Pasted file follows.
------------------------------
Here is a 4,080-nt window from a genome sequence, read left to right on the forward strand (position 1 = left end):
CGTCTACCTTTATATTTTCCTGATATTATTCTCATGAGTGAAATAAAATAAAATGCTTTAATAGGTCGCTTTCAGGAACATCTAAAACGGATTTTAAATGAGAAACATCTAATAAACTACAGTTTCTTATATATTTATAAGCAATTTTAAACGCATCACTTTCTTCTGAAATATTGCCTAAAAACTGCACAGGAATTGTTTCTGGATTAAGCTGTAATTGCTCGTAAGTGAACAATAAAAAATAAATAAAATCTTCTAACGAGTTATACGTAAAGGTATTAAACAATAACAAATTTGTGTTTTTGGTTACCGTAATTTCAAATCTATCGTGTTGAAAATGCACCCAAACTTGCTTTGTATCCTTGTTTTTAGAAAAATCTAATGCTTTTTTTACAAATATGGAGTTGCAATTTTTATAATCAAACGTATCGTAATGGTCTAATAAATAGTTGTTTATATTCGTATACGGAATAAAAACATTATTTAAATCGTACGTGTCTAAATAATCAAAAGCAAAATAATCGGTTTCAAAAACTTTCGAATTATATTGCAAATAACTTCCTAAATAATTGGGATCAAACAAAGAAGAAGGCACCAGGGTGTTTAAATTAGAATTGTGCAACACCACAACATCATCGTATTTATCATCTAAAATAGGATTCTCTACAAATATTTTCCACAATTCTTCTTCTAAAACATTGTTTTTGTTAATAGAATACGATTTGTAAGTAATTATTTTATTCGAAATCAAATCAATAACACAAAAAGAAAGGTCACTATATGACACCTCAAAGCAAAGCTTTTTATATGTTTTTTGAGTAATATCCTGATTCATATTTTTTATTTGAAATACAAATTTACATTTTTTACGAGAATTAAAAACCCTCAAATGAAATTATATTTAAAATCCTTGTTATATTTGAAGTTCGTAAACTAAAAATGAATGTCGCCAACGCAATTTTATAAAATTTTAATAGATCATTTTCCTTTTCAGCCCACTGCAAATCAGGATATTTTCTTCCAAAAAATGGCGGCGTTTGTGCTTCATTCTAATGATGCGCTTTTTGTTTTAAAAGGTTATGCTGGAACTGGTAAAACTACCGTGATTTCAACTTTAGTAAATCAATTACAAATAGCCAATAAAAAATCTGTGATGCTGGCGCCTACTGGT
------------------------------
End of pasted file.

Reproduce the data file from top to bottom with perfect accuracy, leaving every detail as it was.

Here is a 4,080-nt window from a genome sequence, read left to right on the forward strand (position 1 = left end):
CGTCTACCTTTATATTTTCCTGATATTATTCTCATGAGTGAAATAAAATAAAATGCTTTAATAGGTCGCTTTCAGGAACATCTAAAACGGATTTTAAATGAGAAACATCTAATAAACTACAGTTTCTTATATATTTATAAGCAATTTTAAACGCATCACTTTCTTCTGAAATATTGCCTAAAAACTGCACAGGAATTGTTTCTGGATTAAGCTGTAATTGCTCGTAAGTGAACAATAAAAAATAAATAAAATCTTCTAACGAGTTATACGTAAAGGTATTAAACAATAACAAATTTGTGTTTTTGGTTACCGTAATTTCAAATCTATCGTGTTGAAAATGCACCCAAACTTGCTTTGTATCCTTGTTTTTAGAAAAATCTAATGCTTTTTTTACAAATATGGAGTTGCAATTTTTATAATCAAACGTATCGTAATGGTCTAATAAATAGTTGTTTATATTCGTATACGGAATAAAAACATTATTTAAATCGTACGTGTCTAAATAATCAAAAGCAAAATAATCGGTTTCAAAAACTTTCGAATTATATTGCAAATAACTTCCTAAATAATTGGGATCAAACAAAGAAGAAGGCACCAGGGTGTTTAAATTAGAATTGTGCAACACCACAACATCATCGTATTTATCATCTAAAATAGGATTCTCTACAAATATTTTCCACAATTCTTCTTCTAAAACATTGTTTTTGTTAATAGAATACGATTTGTAAGTAATTATTTTATTCGAAATCAAATCAATAACACAAAAAGAAAGGTCACTATATGACACCTCAAAGCAAAGCTTTTTATATGTTTTTTGAGTAATATCCTGATTCATATTTTTTATTTGAAATACAAATTTACATTTTTTACGAGAATTAAAAACCCTCAAATGAAATTATATTTAAAATCCTTGTTATATTTGAAGTTCGTAAACTAAAAATGAATGTCGCCAACGCAATTTTATAAAATTTTAATAGATCATTTTCCTTTTCAGCCCACTGCAAATCAGGATATTTTCTTCCAAAAAATGGCGGCGTTTGTGCTTCATTCTAATGATGCGCTTTTTGTTTTAAAAGGTTATGCTGGAACTGGTAAAACTACCGTGATTTCAACTTTAGTAAATCAATTACAAATAGCCAATAAAAAATCTGTGATGCTGGCGCCTACTGGT